It’s creating a first-of-its-kind certification framework for carbon removal technologies. (The Verge)
+ How carbon removal technology is like a time machine. (MIT Technology Review)
4 Researchers are imbibing AI with human-like qualities
No one is immune from anthropomorphism, it seems. (New Scientist $)
+ If you’ve posted on Reddit, your words are probably being used to train AI. (Ars Technica)
5 What mind-reading devices can teach us
They’re restoring functions like speech and movement. But they’re also shining a light on how the brain works. (Nature)
+ Elon Musk claims the first Neuralink patient can now control a computer mouse with their thoughts. (CNBC)
6 Fake funeral livestream scams are proliferating on Facebook
Beyond grim, and Meta’s doing almost nothing to prevent it. (404 Media)
7 A spacecraft is about to try to snag some space junk
If it works, it’ll be an important development for the effort to clear Earth’s orbit of debris. (Ars Technica)
8 People are breeding pythons to have ‘emoji’ patterns 🐍
But, as always amid a gold rush, some of them are doing some deeply unethical things in the process. (New Yorker $)
9 How scientists predicted Iceland’s vast volcanic eruption
And saved a lot of lives in the process. (Quanta)
+ How machine learning might unlock earthquake prediction. (MIT Technology Review)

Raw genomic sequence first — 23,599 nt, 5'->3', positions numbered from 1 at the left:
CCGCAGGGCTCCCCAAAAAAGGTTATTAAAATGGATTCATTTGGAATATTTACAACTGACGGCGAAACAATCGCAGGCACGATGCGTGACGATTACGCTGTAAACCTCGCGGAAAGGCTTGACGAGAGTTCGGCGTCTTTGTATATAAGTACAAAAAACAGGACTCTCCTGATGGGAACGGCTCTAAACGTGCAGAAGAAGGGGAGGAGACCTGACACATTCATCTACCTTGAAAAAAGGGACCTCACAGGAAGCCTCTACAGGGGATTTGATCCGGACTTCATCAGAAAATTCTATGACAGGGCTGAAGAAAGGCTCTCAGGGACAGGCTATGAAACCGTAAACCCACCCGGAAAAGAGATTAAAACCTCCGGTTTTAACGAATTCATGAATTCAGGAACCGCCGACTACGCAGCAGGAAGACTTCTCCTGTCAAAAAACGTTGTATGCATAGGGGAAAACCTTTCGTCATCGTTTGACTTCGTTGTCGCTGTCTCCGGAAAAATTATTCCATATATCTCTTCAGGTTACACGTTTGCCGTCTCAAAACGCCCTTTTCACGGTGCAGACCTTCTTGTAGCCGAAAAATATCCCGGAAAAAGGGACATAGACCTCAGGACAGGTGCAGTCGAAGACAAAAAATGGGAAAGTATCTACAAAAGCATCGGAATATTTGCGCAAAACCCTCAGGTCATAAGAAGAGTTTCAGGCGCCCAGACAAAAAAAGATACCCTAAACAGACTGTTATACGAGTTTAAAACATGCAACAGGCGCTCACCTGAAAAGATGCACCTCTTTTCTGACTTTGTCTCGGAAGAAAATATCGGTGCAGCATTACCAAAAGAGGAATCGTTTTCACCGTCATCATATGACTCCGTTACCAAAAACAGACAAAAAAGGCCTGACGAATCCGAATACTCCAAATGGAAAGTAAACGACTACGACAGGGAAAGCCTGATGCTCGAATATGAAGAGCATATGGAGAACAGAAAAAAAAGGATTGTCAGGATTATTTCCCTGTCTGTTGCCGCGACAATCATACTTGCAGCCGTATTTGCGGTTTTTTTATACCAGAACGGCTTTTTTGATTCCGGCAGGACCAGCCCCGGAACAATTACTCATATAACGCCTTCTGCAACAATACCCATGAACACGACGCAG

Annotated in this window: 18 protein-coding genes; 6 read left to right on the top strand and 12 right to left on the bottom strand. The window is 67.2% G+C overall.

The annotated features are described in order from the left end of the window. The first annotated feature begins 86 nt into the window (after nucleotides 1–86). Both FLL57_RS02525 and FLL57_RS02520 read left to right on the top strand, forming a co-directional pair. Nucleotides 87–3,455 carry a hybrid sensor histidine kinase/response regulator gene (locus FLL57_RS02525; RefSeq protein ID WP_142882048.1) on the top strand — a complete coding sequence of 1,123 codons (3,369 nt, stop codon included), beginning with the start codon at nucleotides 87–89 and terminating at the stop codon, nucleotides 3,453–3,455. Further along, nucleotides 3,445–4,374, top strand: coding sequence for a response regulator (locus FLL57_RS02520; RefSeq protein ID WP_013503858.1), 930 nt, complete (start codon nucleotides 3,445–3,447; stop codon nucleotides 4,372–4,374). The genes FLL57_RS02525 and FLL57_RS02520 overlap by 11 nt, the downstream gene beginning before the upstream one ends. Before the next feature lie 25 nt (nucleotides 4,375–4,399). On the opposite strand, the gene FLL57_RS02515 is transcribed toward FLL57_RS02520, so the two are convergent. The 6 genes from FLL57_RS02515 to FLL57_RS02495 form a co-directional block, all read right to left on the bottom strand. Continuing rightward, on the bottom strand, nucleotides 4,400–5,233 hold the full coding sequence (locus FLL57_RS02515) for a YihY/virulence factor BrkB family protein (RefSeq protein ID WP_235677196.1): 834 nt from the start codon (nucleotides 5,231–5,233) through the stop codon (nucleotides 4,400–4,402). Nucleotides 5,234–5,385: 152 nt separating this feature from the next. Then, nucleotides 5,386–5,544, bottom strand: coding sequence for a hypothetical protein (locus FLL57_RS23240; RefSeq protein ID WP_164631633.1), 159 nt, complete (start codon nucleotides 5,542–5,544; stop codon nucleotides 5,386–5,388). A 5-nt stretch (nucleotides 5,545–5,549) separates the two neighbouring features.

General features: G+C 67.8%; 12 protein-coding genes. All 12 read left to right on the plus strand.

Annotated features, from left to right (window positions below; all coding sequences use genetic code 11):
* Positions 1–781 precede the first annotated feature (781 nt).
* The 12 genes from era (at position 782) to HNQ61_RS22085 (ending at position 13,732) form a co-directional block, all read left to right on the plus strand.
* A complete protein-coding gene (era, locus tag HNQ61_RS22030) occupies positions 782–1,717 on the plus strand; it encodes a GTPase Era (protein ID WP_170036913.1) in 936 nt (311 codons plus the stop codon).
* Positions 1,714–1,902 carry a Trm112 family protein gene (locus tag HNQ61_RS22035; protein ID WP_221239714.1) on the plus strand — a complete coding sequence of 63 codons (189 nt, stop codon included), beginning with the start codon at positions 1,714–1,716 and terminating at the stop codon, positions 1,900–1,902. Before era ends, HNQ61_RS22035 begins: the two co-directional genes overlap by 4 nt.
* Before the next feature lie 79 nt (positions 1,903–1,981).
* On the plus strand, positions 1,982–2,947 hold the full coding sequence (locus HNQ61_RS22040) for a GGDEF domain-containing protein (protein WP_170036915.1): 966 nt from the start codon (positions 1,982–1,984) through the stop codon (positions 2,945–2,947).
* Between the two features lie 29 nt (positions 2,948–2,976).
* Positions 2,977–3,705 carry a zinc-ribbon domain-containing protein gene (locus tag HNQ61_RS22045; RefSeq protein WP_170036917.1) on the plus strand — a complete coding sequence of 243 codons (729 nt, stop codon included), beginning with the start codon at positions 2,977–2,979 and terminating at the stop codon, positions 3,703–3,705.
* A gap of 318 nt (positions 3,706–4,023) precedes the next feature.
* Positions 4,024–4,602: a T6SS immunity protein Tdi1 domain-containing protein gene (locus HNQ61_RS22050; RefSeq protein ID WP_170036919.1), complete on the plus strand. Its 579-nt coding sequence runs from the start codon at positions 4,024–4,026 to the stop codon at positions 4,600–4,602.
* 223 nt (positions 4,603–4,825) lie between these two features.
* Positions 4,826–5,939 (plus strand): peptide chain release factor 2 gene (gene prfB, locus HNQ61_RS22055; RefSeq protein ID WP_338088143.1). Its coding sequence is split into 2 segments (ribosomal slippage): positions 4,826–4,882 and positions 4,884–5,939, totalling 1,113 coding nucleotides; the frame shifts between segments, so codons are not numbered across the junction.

10 Older people are among VR’s most enthusiastic adopters
And studies suggest spending time in virtual reality can produce positive effects, too. (AP)
+ Virtual reality can be used as a painkiller. (MIT Technology Review)
Quote of the day
“People say AI is overhyped, but I think it's not hyped enough.”
—Puneet Chandok, who leads Microsoft India and South Asia, says we should get even more excited about AI, the Economic Times reports.
The big story
The open-source AI boom is built on Big Tech’s handouts. How long will it last?
Last year a leaked memo written by a senior engineer at Google said out loud what many in Silicon Valley must have been whispering: an open-source free-for-all is threatening Big Tech’s grip on AI.
New open-source large language models—alternatives to Google’s Bard or OpenAI’s ChatGPT that researchers and developers can study, build on, and modify—are dropping like candy from a piñata. These are smaller, cheaper versions of the best-in-class AI models created by the big firms that (almost) match them in performance—and they’re shared for free.
In many ways, that’s a good thing. AI won't thrive if just a few mega-rich companies get to gatekeep this technology or decide how it is used. But this open-source boom is precarious, and if Big Tech decides to shut up shop, a boomtown could become a backwater. Read the full story.
—Will Douglas Heaven
We can still have nice things
+ Paul McCartney has been reunited with a beloved bass guitar that was stolen 51 years ago.
+ How to have a better relationship with money.
+ Obsessed with Nimbus and his marvelous piano skills.
+ Cracking up at this game where you have to guess if a name refers to antidepressants or a character from Tolkien.